August 14, 2022

Import Prices Fall for First Time in a Year

Prices of goods imported to the United States fell in June for the first time in a year as oil and food expenses retreated, the Labor Department said Wednesday.

The 0.5 percent fall in the import-price index followed a revised 0.1 percent gain in May, the figures showed. Economists projected a 0.6 percent decrease for June, according to the median estimate in a Bloomberg News survey. Prices excluding petroleum fell 0.2 percent, the first decline since July 2010.

“The drop is really reflective of what we’re expecting for the second half of the year with weaker energy and food prices,” said David Semmens, a United States economist at Standard Chartered Bank in New York. “This really feeds into the transitory story that you’ve been hearing from the Fed.”

Compared with a year earlier, import prices rose 13.9 percent, the biggest 12-month advance since August 2008, the report showed.

The cost of imported petroleum fell 1.6 percent from the previous month, the largest one-month drop since June 2010. Even with the decrease, the cost was still up 50 percent from a year earlier.

Excluding all fuels, import prices decreased 0.1 percent from the previous month and were up 4.8 percent from June 2010. The 12-month gain was the biggest since October 2008.

Imported food was 1.9 percent cheaper last month, the largest decline since February 2009. A 2.6 percent drop in unfinished metals also helped hold down nonfuel import costs.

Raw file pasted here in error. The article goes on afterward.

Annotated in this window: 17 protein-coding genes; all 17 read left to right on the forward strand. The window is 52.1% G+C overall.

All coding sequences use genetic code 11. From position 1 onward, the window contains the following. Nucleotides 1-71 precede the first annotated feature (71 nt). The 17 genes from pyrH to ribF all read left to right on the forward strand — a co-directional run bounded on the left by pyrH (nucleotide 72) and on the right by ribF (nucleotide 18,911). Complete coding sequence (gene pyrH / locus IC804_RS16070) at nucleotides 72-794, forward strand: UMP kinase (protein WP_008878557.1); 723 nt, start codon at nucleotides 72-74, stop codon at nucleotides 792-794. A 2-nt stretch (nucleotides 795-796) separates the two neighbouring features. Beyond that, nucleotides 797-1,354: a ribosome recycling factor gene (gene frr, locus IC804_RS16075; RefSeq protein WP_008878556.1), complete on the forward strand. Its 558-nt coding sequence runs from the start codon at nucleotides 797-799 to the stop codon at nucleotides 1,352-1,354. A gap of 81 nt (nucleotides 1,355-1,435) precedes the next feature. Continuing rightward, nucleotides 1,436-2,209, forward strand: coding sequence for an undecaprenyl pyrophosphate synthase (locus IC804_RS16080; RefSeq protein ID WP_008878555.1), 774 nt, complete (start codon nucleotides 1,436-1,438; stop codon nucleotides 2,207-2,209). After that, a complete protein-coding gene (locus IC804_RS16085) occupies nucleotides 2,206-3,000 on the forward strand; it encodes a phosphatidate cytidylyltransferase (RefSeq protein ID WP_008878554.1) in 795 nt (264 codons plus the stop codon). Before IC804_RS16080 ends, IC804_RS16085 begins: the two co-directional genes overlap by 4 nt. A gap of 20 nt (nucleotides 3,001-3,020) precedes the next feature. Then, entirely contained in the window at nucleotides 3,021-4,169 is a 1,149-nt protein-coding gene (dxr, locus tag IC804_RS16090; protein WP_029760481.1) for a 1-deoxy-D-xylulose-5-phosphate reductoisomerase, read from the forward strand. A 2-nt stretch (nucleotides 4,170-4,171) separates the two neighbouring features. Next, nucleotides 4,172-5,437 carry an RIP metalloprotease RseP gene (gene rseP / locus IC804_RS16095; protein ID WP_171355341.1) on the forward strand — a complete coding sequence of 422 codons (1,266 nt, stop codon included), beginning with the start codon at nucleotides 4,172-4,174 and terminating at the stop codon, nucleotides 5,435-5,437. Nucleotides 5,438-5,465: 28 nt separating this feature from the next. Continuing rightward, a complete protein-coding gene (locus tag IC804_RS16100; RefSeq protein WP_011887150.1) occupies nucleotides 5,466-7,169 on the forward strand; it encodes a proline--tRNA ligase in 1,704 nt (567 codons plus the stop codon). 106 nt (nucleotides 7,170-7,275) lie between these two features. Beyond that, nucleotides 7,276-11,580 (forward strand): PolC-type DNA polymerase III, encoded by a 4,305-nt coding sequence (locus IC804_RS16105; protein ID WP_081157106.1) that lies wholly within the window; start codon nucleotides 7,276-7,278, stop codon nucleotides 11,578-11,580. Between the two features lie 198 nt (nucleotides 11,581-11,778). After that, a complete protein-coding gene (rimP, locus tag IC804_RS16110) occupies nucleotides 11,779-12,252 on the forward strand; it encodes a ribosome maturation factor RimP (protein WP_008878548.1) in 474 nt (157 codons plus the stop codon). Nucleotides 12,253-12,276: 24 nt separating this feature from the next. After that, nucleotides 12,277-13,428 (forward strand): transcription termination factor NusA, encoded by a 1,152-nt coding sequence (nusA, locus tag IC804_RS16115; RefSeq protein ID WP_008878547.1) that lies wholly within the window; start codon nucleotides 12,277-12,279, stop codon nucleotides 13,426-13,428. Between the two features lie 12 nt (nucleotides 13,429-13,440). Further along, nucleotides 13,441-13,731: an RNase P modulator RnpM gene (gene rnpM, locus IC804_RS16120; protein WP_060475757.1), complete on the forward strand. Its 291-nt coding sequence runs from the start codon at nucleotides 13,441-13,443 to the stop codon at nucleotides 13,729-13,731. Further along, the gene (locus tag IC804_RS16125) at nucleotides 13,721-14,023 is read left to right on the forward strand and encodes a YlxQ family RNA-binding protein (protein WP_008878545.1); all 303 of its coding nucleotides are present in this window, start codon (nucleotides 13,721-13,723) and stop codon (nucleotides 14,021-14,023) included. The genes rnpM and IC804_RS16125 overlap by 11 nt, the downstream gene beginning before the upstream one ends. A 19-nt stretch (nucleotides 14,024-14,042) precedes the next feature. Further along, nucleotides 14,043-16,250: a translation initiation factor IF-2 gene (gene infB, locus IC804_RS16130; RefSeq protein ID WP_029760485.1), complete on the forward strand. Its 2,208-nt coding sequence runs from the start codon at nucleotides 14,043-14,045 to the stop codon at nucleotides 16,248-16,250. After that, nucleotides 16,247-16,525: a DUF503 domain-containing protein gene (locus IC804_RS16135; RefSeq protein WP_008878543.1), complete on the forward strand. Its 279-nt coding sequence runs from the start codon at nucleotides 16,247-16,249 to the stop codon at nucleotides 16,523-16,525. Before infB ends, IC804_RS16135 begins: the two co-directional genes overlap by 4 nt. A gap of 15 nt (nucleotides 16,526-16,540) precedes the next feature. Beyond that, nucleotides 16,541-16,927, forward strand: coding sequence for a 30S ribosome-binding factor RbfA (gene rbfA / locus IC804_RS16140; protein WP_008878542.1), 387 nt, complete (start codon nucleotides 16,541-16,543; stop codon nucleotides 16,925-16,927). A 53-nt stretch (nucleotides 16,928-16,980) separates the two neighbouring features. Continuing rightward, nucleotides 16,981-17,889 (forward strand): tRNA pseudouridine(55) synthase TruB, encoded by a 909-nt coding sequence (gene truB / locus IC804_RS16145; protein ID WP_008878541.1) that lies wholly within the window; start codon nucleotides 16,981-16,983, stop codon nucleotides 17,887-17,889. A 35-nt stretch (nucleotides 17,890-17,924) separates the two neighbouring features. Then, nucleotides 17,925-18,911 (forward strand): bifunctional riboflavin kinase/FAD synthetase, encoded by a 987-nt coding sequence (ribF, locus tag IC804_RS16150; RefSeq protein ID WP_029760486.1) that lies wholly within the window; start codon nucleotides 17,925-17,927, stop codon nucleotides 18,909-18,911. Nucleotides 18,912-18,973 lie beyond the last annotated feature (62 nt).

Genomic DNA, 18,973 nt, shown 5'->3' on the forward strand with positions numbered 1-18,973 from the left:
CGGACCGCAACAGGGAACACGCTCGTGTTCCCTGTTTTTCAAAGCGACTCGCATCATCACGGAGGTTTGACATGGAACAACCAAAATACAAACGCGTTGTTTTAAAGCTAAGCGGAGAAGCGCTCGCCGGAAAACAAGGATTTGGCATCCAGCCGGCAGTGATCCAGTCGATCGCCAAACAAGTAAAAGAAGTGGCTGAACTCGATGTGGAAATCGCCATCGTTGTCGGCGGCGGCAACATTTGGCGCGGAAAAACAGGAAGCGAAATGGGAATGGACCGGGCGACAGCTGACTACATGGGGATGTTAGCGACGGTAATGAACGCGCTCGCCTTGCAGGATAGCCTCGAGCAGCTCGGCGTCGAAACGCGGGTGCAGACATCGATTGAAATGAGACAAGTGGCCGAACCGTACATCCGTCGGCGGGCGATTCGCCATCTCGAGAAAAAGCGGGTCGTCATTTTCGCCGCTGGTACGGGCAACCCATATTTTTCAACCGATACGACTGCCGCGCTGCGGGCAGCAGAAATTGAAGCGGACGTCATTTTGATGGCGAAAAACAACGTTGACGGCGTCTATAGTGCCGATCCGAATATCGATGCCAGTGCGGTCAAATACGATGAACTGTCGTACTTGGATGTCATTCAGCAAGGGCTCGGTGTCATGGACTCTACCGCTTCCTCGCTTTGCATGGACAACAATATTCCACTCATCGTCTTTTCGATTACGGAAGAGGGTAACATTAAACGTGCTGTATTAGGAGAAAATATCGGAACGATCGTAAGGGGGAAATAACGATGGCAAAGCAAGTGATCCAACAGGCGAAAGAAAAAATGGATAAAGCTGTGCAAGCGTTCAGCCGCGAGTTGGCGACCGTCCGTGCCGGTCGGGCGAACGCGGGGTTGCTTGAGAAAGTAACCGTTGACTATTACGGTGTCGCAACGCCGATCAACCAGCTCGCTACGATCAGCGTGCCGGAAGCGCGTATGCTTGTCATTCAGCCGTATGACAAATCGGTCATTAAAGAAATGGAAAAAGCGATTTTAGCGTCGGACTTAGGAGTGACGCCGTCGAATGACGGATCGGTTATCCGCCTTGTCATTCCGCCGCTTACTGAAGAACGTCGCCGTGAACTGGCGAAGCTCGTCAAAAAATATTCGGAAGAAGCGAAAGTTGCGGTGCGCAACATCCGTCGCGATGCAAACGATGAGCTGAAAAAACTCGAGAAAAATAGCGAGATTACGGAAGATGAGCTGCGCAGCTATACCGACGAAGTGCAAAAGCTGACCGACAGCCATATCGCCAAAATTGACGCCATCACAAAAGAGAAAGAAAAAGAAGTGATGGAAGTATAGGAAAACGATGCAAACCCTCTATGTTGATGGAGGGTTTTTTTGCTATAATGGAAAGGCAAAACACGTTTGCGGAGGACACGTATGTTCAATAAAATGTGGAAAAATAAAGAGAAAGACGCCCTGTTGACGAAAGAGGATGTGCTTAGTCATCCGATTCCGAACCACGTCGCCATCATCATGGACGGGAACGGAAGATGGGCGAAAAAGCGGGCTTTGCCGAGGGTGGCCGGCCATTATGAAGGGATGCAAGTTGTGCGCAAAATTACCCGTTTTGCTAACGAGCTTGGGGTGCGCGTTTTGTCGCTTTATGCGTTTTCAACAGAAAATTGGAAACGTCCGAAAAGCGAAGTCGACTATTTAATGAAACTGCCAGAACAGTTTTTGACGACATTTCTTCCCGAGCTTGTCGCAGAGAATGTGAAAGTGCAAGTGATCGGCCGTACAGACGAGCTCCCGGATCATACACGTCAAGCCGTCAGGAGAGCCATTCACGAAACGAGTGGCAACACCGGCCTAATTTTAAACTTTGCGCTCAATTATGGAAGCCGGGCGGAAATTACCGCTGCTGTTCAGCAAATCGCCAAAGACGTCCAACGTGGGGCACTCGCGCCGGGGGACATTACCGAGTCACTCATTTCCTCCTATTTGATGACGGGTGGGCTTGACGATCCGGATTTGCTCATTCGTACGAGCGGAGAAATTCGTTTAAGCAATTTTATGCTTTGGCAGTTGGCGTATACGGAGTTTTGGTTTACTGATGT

Rising costs for automobiles limited the overall decline in prices. Costs of imported automobiles, parts and engines climbed 0.3 percent, and were up 2.9 percent over the last 12 months. It was the biggest yearly gain since August 2008.

Consumer goods excluding vehicles rose 0.1 percent after increasing 0.3 percent in May.

The cost of goods from China climbed 0.1 percent, the smallest gain since September, while those from Japan were little changed, the report showed. Goods from Latin America fell 1.1 percent, and those from the European Union increased 0.1 percent. Prices of Canadian imports dropped 1 percent, and goods from Mexico fell 2.2 percent, the biggest decline since November 2008.

Export prices increased 0.1 percent after advancing 0.2 percent the previous month, the figures showed. Prices of farm exports rose 0.7 percent, while those of nonfarm goods were little changed.

Article source: http://feeds.nytimes.com/click.phdo?i=d150428b8f4eb1572868f7fc686ad83d

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